I heard about the Go programming language in May 2008 and was immediately interested. I spent a couple of weeks writing a preliminary gcc frontend for Go. I’ve been working on it ever since, with just a few interruptions here and there. It’s a relief that this work is finally out there.

Both the language and the frontend are still explicitly experimental. So I was quite surprised by how much reaction it got. I was expecting just a few people to actually try it. Instead, I’ve basically spent all my time since Tuesday responding to comments on IRC and on the public mailing list.

Anyhow, what attracted me to the language is something I’ve written about in the past, namely multicore programming. Go provides cheap threads built into the language (they’re called goroutines) and it provides cheap communication between the threads, via channels. I won’t describe them in detail in this post, but I think that making these the easy mechanisms for multi-core, as opposed to making locks easy, greatly encourages correctness.

Go has a simple philosophy for multicore, which is “Do not communicate by sharing memory; instead, share memory by communicating.” What this means is that when you want two threads to share some data structure, you should do it by using explicit communication between the threads handing off ownership. You should not do it by having them both modify shared memory. Of course this only works if they have some way to communicate, which is what Go provides via channels. The point is that communication can be used to make it clear who is free to modify the data structure, and strict adherence to this approach eliminates race conditions.

It’s far too early to tell whether Go will catch on, but I certainly hope that even if it doesn’t, the basic ideas in the language will become part of programming’s standard tools for multicore.

There is of course more to the language than multicore, and I plan to write a few more notes about it as a I find time between mailing list replies.


  1. fche said,

    November 16, 2009 @ 6:55 am

    Do you have a sense whether there is something sufficiently charming about Go to become more of a success than other message-passing style concurrency systems, whether they be libraries like MPI, or programming languages like OCCAM and its descendants?

  2. fche said,

    November 16, 2009 @ 7:34 am

    Reading the golang.org FAQ, it’s not clear how much systems-programming code has been written in go so far. Are there any impressive bodies of code yet?

  3. jldugger said,

    November 16, 2009 @ 11:47 am

    Finally watched the talk today. My first impression is that Go channels aren’t much different than say Promela’s. Except maybe they’re a bit more thought out. Although I was confused about one bit; at one point he says that channels are synchronized by default, but later implies that sending is not. I guess he means that readers block on the channel, but senders do not?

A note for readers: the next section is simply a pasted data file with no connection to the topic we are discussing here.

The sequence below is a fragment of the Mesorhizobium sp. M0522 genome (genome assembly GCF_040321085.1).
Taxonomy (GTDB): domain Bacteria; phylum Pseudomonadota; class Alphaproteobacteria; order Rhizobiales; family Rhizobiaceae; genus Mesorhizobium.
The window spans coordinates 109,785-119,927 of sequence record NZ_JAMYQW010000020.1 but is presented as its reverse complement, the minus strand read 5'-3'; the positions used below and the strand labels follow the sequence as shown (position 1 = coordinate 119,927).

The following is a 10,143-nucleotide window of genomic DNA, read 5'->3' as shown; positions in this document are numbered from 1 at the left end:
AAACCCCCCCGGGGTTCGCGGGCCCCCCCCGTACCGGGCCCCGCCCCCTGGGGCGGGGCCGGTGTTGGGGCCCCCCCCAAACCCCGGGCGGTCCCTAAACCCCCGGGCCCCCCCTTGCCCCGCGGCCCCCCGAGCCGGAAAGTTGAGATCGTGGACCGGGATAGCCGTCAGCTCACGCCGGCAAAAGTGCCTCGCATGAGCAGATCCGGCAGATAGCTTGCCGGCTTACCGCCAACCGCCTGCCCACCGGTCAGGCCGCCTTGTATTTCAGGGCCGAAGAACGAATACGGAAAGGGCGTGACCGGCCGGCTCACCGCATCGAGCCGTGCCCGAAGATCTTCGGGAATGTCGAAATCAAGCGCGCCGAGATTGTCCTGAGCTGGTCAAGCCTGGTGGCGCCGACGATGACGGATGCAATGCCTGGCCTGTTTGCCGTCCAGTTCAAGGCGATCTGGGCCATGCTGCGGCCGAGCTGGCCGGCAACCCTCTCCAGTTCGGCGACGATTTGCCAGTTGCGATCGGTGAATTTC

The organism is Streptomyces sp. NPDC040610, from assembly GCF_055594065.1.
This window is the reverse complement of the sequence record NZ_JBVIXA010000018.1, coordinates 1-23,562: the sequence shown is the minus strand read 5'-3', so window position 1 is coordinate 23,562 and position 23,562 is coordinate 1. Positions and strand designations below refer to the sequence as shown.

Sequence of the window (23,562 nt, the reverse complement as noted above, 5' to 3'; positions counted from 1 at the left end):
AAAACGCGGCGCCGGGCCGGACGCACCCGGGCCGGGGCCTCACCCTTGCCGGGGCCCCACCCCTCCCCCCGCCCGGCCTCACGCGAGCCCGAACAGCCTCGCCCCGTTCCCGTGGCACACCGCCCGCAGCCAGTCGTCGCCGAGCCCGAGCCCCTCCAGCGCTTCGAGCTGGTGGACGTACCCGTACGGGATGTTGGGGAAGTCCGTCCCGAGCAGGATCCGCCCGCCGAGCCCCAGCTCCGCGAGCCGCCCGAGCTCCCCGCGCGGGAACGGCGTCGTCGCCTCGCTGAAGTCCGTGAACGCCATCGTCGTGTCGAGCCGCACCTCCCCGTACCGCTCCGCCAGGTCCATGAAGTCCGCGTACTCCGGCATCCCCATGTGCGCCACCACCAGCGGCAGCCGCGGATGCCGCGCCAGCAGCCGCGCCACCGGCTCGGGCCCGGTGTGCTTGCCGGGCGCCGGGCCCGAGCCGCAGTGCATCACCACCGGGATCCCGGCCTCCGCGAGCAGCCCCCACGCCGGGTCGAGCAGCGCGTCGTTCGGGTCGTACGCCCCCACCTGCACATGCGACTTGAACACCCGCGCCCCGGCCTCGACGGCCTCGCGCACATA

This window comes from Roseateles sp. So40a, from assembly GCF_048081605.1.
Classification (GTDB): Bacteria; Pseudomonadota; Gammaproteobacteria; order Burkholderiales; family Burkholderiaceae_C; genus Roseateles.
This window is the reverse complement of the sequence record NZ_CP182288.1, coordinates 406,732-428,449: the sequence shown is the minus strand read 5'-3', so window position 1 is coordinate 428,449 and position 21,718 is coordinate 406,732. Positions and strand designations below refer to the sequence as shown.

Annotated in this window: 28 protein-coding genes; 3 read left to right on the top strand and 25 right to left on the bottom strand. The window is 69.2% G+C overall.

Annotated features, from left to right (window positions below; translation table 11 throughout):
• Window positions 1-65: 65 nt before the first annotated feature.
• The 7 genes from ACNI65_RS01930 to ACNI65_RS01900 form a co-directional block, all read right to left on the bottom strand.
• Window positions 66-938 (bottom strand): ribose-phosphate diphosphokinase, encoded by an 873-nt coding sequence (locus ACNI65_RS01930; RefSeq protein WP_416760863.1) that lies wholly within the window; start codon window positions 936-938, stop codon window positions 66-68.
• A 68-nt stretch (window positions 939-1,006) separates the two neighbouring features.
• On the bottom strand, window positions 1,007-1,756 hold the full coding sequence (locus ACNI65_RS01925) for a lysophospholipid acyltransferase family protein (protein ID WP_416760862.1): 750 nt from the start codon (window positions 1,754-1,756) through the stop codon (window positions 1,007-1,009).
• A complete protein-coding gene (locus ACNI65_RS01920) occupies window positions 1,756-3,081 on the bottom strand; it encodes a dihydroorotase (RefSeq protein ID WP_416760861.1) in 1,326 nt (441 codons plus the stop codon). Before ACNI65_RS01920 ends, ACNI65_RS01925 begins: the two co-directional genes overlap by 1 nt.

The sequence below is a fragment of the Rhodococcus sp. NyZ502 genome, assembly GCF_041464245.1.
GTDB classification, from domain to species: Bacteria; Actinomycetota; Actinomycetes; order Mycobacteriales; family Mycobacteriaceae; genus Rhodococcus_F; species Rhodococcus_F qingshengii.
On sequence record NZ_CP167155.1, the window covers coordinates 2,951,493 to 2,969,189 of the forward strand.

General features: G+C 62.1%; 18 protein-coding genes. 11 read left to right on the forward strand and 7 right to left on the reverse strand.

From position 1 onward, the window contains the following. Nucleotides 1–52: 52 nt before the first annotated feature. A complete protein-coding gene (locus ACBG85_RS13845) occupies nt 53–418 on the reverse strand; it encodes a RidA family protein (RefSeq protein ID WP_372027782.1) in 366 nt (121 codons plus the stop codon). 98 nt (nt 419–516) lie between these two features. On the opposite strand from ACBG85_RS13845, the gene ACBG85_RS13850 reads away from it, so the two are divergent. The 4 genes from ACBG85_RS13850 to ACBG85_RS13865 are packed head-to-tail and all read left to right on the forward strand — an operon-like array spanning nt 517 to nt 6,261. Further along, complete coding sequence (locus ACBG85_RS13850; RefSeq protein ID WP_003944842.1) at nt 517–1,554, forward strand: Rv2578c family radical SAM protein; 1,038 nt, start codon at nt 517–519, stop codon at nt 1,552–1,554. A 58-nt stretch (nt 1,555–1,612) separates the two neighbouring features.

So is this rendezvous or not?

  4. Ian Lance Taylor said,

    November 16, 2009 @ 12:01 pm

    fche: I do think Go has a chance to be a useful programming language. It’s quite easy to write code in it. Having goroutines and channels be builtin and relatively cheap makes it easy and natural to use them.

    There is about 130,000 lines of Go code in the library. There have not been any really substantial Go programs written to date.

    jldugger: I’m not familiar with Promela. When you create a channel, you make it buffered or unbuffered. When you send on an unbuffered channel, you block until there is a receiver. So an unbuffered channel is a rendezvous.

  5. jldugger said,

    November 16, 2009 @ 1:01 pm

    Promela is the language used for SPIN:
    “Spin is a popular open-source software tool, used by thousands of people worldwide, that can be used for the formal verification of distributed software systems. The tool was developed at Bell Labs in the original Unix group of the Computing Sciences Research Center, starting in 1980.”

    You would think Thompson or Pike would recognize it…

  6. uriel said,

    November 16, 2009 @ 3:44 pm

    @jldugger Spin is included in the standard Plan 9 distribution, and I think some of its developers have worked on Plan 9, also I know for certain that Russ Cox used it to check some of his Plan 9 work (IIRC it was the APE select() implementation), and I’m quite sure Rob is familiar with it.

    So I would think that they more than recognize it, but are actually quite familiar with it.

  7. Ian Lance Taylor said,

    November 16, 2009 @ 4:15 pm

    It’s entirely likely that Thompson or Pike would recognize it. I only said that I didn’t.

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